1. Wash the pumpkin with warm water and use sponge if needed to get any dirt off (you don’t want the dirt accidently getting into puree). Using a sharp knife, cut the pumpkin in half and remove the seeds and scrape out the pumpkin pulp. (Keep the seeds refrigerated until you’re ready to toast them!) Cut the pumpkin into any smaller sizes, cubes or rectangles, peel with a thin knife, cut into 2” cubes and add to a large pot. (You might need couple pots.) Add cold, warm or hot water (cold will take longer to get to a boil) about 2” below pumpkin cubes – it doesn’t have to cover all the pumpkin. Bring the pot to a boil over high heat, lower the heat to low and cook for 1 hour or until you can easily pierce the pumpkin cubes with a fork.
  2. STERILIZING JARS and LIDS: While pumpkin is cooking, preheat the oven to a 215°F. Wash jars and lids with a warm soapy water. Place the jars into the oven on the center rack upside down and dry them for 20 mins or until completely dry (20 mins always works for me). Remove hot jars with pot holders onto kitchen towel – keep them upside down to prevent any lint from getting inside the jars. Boil lids in a medium pot for 4-5 mins. Drain the water and transfer hot lids to a kitchen towel to dry while pumpkin is cooking.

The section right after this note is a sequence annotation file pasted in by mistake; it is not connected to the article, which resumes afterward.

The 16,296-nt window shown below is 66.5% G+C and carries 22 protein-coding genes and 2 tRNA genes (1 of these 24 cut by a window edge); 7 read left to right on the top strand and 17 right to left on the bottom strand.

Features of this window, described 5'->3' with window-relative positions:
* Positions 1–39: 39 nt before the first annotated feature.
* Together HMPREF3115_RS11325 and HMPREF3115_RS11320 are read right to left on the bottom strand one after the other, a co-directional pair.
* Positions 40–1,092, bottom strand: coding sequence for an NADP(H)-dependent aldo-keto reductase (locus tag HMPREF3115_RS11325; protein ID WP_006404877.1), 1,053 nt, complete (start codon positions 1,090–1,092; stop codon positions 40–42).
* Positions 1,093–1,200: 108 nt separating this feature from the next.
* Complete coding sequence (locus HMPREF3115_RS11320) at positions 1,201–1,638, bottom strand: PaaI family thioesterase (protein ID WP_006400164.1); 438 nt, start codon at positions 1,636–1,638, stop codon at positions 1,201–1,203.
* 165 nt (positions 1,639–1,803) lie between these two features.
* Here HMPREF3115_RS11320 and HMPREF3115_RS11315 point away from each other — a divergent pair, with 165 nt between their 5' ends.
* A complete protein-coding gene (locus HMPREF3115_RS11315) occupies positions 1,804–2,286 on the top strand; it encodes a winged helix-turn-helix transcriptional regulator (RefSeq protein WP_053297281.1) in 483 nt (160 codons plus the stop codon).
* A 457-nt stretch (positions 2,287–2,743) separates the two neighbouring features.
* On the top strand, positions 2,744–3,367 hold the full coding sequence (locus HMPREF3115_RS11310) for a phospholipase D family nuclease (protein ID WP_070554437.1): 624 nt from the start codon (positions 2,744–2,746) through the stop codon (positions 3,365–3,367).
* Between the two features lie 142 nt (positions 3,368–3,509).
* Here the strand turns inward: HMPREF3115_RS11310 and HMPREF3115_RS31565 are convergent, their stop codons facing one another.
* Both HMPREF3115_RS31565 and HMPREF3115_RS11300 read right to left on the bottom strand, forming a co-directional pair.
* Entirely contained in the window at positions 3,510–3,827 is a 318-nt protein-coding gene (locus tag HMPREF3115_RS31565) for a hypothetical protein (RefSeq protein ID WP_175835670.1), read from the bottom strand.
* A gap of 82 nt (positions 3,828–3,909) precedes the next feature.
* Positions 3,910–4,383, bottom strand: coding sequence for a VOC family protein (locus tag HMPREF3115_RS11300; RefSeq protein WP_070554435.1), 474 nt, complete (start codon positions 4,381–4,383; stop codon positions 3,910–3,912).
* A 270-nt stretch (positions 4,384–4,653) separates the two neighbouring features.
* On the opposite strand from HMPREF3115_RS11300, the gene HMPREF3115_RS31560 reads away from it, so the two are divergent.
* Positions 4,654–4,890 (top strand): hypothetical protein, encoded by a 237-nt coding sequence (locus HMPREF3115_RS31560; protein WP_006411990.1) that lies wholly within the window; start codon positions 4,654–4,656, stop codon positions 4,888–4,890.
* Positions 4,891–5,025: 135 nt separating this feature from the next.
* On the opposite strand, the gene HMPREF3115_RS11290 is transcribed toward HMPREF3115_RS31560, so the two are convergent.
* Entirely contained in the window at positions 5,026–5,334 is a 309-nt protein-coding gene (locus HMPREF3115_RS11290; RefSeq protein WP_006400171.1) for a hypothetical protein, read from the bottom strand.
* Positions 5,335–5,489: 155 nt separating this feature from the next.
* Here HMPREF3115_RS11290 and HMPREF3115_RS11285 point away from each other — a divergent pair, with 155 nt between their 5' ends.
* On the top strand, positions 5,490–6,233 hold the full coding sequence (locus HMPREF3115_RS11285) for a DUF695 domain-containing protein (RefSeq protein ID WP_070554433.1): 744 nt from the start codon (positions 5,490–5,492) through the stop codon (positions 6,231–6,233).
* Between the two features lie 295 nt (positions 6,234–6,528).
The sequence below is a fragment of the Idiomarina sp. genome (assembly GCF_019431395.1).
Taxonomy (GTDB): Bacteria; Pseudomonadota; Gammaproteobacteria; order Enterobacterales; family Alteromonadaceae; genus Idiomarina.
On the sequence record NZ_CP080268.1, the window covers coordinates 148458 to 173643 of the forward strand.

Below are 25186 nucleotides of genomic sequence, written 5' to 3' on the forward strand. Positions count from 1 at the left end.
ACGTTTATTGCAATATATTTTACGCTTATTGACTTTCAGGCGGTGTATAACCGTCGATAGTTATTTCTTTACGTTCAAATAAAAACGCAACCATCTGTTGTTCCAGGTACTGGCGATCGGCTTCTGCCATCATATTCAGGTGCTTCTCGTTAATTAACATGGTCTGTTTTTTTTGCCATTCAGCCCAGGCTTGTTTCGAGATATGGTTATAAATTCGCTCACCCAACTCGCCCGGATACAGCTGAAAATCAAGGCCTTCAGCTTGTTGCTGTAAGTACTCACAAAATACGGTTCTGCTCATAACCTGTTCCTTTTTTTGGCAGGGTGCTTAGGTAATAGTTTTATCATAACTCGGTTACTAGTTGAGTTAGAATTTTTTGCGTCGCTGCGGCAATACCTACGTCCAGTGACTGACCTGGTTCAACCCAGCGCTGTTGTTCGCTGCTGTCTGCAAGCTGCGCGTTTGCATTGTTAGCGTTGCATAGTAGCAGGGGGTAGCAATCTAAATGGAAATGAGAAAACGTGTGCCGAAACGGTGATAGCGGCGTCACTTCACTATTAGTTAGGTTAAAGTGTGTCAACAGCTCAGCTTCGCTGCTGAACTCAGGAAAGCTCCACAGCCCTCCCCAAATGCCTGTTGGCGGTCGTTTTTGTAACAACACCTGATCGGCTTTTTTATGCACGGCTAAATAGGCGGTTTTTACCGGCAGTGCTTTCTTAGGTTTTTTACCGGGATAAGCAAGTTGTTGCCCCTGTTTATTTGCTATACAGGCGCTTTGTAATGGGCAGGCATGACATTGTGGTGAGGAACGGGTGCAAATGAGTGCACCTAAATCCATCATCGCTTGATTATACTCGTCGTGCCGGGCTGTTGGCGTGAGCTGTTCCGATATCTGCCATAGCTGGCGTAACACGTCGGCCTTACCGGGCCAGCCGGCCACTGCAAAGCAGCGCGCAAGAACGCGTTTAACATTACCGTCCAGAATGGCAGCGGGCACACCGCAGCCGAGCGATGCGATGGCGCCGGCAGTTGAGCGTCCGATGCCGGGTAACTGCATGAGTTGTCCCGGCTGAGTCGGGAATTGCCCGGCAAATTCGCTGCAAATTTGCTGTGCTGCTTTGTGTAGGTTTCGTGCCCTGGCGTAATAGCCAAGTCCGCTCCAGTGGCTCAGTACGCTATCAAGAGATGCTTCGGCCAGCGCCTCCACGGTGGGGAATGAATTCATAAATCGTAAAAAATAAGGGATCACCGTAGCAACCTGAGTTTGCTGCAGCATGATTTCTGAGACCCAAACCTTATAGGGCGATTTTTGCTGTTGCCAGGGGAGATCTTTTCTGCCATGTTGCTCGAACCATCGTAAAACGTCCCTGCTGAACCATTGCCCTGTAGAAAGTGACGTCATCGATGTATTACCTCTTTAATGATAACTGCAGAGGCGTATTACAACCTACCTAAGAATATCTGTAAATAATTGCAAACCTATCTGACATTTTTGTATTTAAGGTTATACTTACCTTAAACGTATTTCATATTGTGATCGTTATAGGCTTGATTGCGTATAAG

3. Once pumpkin is cooked, drain most water (water will keep running little by little, but drain the huge flow) and set the pumpkin to cool a bit so you don’t blunt the blender knives. Once cooled, using a blender or a food processor, puree the cooked pumpkin in batches until applesauce consistency (1-2 mins in blender worked great). Remove any remaining water from the pot and pour the pureed pumpkin back into the pot. Do it fast to avoid major splashing. Bring the pumpkin puree to a boil over low heat (#4 on my cooktop) and cook for another 10-15 mins. (Puree will start boiling almost right away, but the way to know when it’s really boiling is when the puree has huge bubbles, the top of the lid is all splashed up and the pot is really hot). Spoon pumpkin puree into jars. Wipe the rim with a paper towel to make sure it’s free of any puree and tightly close each jar right away (but not too tight that the jar can’t handle). Pumpkin puree can be used right away. Refrigerate or freeze any unused puree once cooled.
  4. Cover jars with couple kitchen towels until completely cooled – it might take a day. Once cooled, keep these in fridge. Enjoy and let’s bake pumpkin goodies together once summer is back!!

Recipe Notes

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Author: Olga in the Kitchen

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Comments (Page 1/2)

  • Jessica

    Such an easy recipe to follow. I did just like you said. I kept three jars in fridge to last me until Christmas and the remaining puree I froze in bags. Can’t wait for the Ukrainian pumpkin bread!!

  • Lucy